Page 2 of 5 FirstFirst 1234 ... LastLast
Results 11 to 20 of 47

Thread: Repair shop sign

  1. #11
    American Components, Russian Components, ALL MADE IN TAIWAN! LOL.



    TX
    Guilds
    Hoboken-1960 X175, 1961 SF-II
    Westerly-1971 F612, 2000 SF-V, 1984 S284
    Nashville C.S. SFIV-3 P90 w/Trem, 2000 JF65-CE
    Corona-2003 Fleming F47-Brz RW, 2003 D55 50th Brz #10 of 50, 2003 SF-III-90
    Conn-2011 GSR D50 Coco, 2011 F212XL STD, 2013 R30S, 2013 Orph Jumbo, 2014 Orph Burst 000-12 Fret 12 String S.H. RW, 2012 F50-DTAR, 2012 F50R Burst, 2012 F50R DTAR, 2013 F512 Burst, 2014 F512-DTAR, 2014 D55-RS, 2014 GSR X500D

    Amps
    70 T-bird 2x12
    93 Sequoia

  2. #12
    Senior Member
    Join Date
    Aug 2009
    Location
    Barton City, Michigan
    Posts
    2,981
    Sorry for the veer all but I remember growing up as a kid, the words "Made In Japan" were synonymous with junk and low quality. Don't know if it was ever actually true but if so, those folks turned things around pretty well I do believe.
    '18 D 40T Cust. X 2
    '64 D 50 Braz. RW
    '98 D 60
    '81 D 70
    '94 DV 72
    '94 DV 73
    '13 DD6 MCE
    '10 F 40 GSR Coco.
    '12 F 47 GSR KC
    '08 F 50R
    '74 D 55-12
    '65 F 312
    '07 F 412
    '95 JF 100 NT CRV
    '97 Deco #3
    '99 Finesse
    '13 Orph. Jumbo
    45th/50th/60th Anniv.
    '94 CR01
    '01 Peregrine
    '64 S 50
    '60 T 100 C
    '74 M-75 CS
    '55-X 50
    '65 X 50
    '00 X 170
    '57 X 175
    '70's M 75 CS
    '68 St 301
    '69 St 402
    '98 SF 2
    '65 SF 3
    '81 SF 4
    '67 SF 5
    '67 SF 12
    Blues 90X2
    '60 X 150

  3. #13
    I loved Robert Heinlein novels when I was a kid. Can anyone tell me how to pronounce his last name?
    Quote Originally Posted by fronobulax View Post

    And I like Harry's approach.
    '66 Starfire I SB bass, '67 Mark IV pear wood, '68 F-112, '75 Mark 4 P padauk,
    '66 Thunderbird amp, '68 Thunder 1 RVT amp and, yet another '68 Thunder 1 RVT amp!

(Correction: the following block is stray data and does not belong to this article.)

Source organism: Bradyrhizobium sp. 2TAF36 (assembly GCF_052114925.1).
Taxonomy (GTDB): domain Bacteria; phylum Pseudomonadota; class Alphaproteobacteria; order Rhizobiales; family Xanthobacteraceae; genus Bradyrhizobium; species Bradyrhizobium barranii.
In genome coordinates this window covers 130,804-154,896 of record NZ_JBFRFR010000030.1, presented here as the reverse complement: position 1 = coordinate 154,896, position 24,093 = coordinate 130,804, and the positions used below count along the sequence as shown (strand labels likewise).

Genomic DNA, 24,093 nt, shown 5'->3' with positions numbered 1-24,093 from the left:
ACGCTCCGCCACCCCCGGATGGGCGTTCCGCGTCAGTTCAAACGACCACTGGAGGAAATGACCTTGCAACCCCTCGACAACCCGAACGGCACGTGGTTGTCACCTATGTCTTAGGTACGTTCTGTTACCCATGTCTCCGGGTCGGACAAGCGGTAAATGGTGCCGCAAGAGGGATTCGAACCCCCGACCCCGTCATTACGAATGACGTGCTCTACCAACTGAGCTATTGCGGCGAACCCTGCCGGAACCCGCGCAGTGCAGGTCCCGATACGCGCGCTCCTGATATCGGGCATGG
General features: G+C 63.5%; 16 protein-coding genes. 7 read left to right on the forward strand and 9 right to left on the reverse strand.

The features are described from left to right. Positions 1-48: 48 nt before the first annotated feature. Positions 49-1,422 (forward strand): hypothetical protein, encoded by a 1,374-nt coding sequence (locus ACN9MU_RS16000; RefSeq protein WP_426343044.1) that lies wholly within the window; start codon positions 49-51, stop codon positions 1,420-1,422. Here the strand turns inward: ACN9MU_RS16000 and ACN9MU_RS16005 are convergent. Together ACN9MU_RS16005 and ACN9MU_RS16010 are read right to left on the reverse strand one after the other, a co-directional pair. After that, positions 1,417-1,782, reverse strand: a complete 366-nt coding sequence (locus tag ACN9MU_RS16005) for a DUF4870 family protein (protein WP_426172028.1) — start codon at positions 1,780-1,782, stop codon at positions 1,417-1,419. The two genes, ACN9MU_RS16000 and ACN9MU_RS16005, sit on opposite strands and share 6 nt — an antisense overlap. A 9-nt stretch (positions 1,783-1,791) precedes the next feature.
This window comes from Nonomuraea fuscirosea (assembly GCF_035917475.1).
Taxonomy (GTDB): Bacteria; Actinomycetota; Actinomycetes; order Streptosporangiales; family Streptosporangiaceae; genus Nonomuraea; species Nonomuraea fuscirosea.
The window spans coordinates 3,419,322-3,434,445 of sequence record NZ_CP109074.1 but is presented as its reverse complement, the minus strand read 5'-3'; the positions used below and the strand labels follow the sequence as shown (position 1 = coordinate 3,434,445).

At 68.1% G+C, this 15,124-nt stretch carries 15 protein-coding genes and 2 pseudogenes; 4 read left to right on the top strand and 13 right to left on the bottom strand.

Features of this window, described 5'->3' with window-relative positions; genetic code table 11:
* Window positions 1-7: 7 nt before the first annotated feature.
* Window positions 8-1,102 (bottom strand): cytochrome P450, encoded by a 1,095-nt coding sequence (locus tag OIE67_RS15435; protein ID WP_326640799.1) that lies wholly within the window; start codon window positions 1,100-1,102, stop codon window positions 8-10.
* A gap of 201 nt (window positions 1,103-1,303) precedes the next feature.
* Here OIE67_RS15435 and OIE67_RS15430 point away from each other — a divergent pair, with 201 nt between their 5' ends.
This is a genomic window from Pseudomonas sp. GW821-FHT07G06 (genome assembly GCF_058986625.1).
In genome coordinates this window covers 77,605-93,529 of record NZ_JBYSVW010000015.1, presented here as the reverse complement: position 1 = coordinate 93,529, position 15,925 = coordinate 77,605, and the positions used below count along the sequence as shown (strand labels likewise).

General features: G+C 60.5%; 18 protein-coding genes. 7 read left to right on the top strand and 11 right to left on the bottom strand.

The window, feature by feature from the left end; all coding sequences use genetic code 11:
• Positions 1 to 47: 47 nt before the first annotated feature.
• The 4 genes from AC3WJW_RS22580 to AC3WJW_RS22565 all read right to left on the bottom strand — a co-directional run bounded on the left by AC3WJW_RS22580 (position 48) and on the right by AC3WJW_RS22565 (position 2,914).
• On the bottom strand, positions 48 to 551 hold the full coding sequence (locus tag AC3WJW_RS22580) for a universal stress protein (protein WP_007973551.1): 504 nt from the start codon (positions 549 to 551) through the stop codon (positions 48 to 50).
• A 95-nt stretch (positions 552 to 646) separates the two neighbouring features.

4. #14
    Senior Member dreadnut's Avatar
    Join Date
    Jun 2005
    Location
    Grand Rapids, MI
    Posts
    8,464
    Quote Originally Posted by gilded View Post
    I loved Robert Heinlein novels when I was a kid. Can anyone tell me how to pronounce his last name?
    "Hine-line."
    TODAY is the TOMORROW you spent all day YESTERDAY acting like there was no.

    '76 D-25M
    '99 DV-52ABHG (gave to my son)
    '98 DeArmond Starfire Special
    Takamine Acoustic Flying "A"
    Crate CA-125D Acoustic Amp
    Fishman Loudbox Mini Acoustic Amp

  5. #15
    I remember seeing that sign as far back as the 70s.

  6. #16
    Senior Member adorshki's Avatar
    Join Date
    Aug 2009
    Location
    Sillycon Valley CA
    Posts
    27,221
    Quote Originally Posted by richardp69 View Post
    Sorry for the veer all but I remember growing up as a kid, the words "Made In Japan" were synonymous with junk and low quality. Don't know if it was ever actually true
    It was in the beginning, because all they could make for export was cheap toys.

    Note that was a venerable old US Marx Bros. product, "MIJ".
    Quote Originally Posted by richardp69 View Post
    but if so, those folks turned things around pretty well I do believe.
    Yeah it started with the cameras, then the stereo gear, then they finally struck a home run with the cars.